Summerschool Aachen 2004/Incident Research Lab

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Notes on Presentations

Notes on Lab Session

Analyzing the content of an old hard drive and the content of a downloaded FAT16 image

We first took a used Maxtor 90845d4 8GB (S26361-H435-V100, SAM-2004-10-04-I) hard drive and built it in into our box for external hard drives (photos of that will be available soon). Then we used the command cat /dev/sda | strings > strings.txt in order to write all the strings contained in the image into the file called strings. The image contained a lot of strings, among other things several Windows log-in passwords. We also found a lot of text about inventories and customer data which made us guess that the hard drive was used in a company before. We later found out from Max that the hard drive was used by a computer shop before. On the hard drive there was a HPFS/NTFS filesystem installed. As we wanted to play around a little bit more with the content of that hard drive we decided to copy it to another external hard drive, mount it and further analyze its content. Copying the image from one hard drive to another took us almost three and half hours...After that we tried to mount the partition on the copied image which unfortunately didn't work out. We should have just copied the partition from the image instead of the whole image. But it was too late by the time we had realized this... During the time the image was copied we did several different things: - we took out an scsi hard drive from a Sparc 5 workstation and build it in with an scsi controller into another computer from the laboratory. - we downloaded an image and analyzed its content: There was a password protected zip file which we opened using a zip cracking tool and using the image itself as a dictionary. The password was found very easily and we could read the secret message...

--Samad Nasserian, Boris Leidner

Software packages you might find useful

You might want to look into the following tools:

  • graverobber - grab important data from system
  • ddrescue - spiced up dd
  • sleuthkit, autopsy - forensic toolkit (includes inode cat, ...)
  • fcrackzip - zip password cracker
  • nasm - netwide disasembler
  • e2undel - undelete for ext2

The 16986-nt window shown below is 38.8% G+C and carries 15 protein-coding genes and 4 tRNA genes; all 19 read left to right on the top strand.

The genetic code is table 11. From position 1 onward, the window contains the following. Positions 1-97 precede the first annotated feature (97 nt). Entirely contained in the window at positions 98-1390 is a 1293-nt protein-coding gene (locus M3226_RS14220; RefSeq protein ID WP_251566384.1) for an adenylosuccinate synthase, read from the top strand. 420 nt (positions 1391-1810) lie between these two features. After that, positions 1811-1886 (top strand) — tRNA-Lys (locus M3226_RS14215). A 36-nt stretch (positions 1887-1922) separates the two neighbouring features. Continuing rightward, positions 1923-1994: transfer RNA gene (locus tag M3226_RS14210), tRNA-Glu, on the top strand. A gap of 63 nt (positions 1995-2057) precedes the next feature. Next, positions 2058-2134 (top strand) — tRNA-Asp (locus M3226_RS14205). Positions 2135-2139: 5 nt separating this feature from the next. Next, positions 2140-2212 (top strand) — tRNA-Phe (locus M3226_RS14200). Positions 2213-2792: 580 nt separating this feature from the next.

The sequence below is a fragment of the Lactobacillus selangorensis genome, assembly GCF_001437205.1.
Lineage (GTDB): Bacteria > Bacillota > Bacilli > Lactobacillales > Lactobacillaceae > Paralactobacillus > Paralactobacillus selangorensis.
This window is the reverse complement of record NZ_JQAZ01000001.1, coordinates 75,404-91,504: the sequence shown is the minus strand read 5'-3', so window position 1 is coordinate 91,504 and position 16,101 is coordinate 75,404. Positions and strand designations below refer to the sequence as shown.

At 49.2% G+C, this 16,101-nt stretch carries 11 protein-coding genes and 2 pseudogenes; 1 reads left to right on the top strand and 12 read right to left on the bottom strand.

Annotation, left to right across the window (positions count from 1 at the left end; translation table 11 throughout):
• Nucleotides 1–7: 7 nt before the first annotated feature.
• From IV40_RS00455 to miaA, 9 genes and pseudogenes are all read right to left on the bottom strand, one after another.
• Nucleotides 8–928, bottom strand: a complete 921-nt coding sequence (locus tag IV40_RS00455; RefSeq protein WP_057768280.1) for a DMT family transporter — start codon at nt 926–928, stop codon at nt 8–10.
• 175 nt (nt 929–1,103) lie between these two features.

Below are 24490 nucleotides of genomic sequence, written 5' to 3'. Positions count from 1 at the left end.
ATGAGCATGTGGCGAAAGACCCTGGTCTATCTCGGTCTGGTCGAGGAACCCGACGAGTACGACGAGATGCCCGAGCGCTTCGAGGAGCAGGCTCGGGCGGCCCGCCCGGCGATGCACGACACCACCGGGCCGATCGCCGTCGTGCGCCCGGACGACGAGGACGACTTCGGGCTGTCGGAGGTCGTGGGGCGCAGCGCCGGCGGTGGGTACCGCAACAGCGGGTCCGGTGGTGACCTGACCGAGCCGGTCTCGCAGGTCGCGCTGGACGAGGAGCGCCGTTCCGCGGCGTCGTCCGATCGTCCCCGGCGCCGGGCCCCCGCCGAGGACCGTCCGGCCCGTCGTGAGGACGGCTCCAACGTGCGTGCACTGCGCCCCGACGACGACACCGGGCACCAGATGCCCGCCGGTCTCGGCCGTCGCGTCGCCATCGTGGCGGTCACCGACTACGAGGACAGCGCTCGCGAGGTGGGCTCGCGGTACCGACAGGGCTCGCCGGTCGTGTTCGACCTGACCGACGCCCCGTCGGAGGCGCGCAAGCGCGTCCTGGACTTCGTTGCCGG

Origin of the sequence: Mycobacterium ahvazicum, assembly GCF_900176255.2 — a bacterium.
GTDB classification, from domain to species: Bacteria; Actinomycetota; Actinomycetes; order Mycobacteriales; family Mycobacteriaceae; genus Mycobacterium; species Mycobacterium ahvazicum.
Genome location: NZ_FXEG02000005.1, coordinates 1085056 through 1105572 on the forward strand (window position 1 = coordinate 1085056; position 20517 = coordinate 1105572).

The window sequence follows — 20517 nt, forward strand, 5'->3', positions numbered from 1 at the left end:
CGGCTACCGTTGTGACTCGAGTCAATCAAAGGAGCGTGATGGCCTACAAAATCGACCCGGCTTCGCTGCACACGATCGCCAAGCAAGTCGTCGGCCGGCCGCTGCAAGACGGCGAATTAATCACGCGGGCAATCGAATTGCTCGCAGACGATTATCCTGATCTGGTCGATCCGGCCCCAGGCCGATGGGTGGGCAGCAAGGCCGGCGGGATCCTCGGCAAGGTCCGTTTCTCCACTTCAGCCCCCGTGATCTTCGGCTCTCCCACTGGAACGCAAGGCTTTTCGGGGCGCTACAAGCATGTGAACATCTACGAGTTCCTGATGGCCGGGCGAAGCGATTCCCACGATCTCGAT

• ntfstools - undelete for ntfs
  • bview - nice hex editor, vim-like
  • bsdmainutils (includes hd), or vim (includes xxd)
  • chntpw - reset windows passwords, browse registry

Have a look at the Links page!

Images to look at

Image from a Cash Register

Forensic Imaging Best Practice

1. get a disk and ensure that there is a ID on that disk. IDs should look like UU-YYYY-MM-DD-X where UU is your user ID, YYYY, MM, DD represent the date and X is a roman number used as a serial number to distinguish several hard disks you image in one day. So I might use something like md-2004-10-04-I as an ID. Write it on the disk with marker and create a directory with the same name for your evidence data.

2. Connect the disk to your computer. You might want to try to remove the original disk from one of our external USB disk and put in the disk to image. We find that "real" IDE and SCSI works better.

3. Go to you evidence directory and create a file like md-2004-10-04-I.txt where you note model, serial number manufacturer, etc. of the HD, other noteworthy thinks, your name and actual time. Then create the image with something like dd if=/dev/hdX of=./md-2004-10-04-I.image

4. Upload the your whole evidence directory to

5. Now start analyzing the Image, add your observations to the evidence directory and upload missing stuff when done.

Lab Session today

Today I started with analysing the challenge Max gave to us. The first thing I've done after checksuming the image was to mount it, extract the three files and used a tool for cracking the Zip-archive. After an attack with a word-list didn't work out and I got bored by staring at the screen while the computer was performing a brute-force search for the password, I aborted it when it finished the exhaustive search for passwords of length 5.

Afterwards I tried the Sleuth Kit together with Autopsy to search for deleted or hidden stuff in the filesystem and it worked quite well. It is always a pleasure to have the right tools (which also includes a hex-editor). Overall a nice challenge, I especially like these hidden motivations like "good job" or "well done".  :)

In the afternoon I tried to optimise our project from last week, the java application which displays a wardriving session. Though we worked only two days on it, the program is already better than gpsmap (to my view), or it least will be when a few missing features will be implemented. I didn't get to manage to speed up the displaying performance, but I learned that a java application might keep on running after a NullPointerException.

--Jan Gall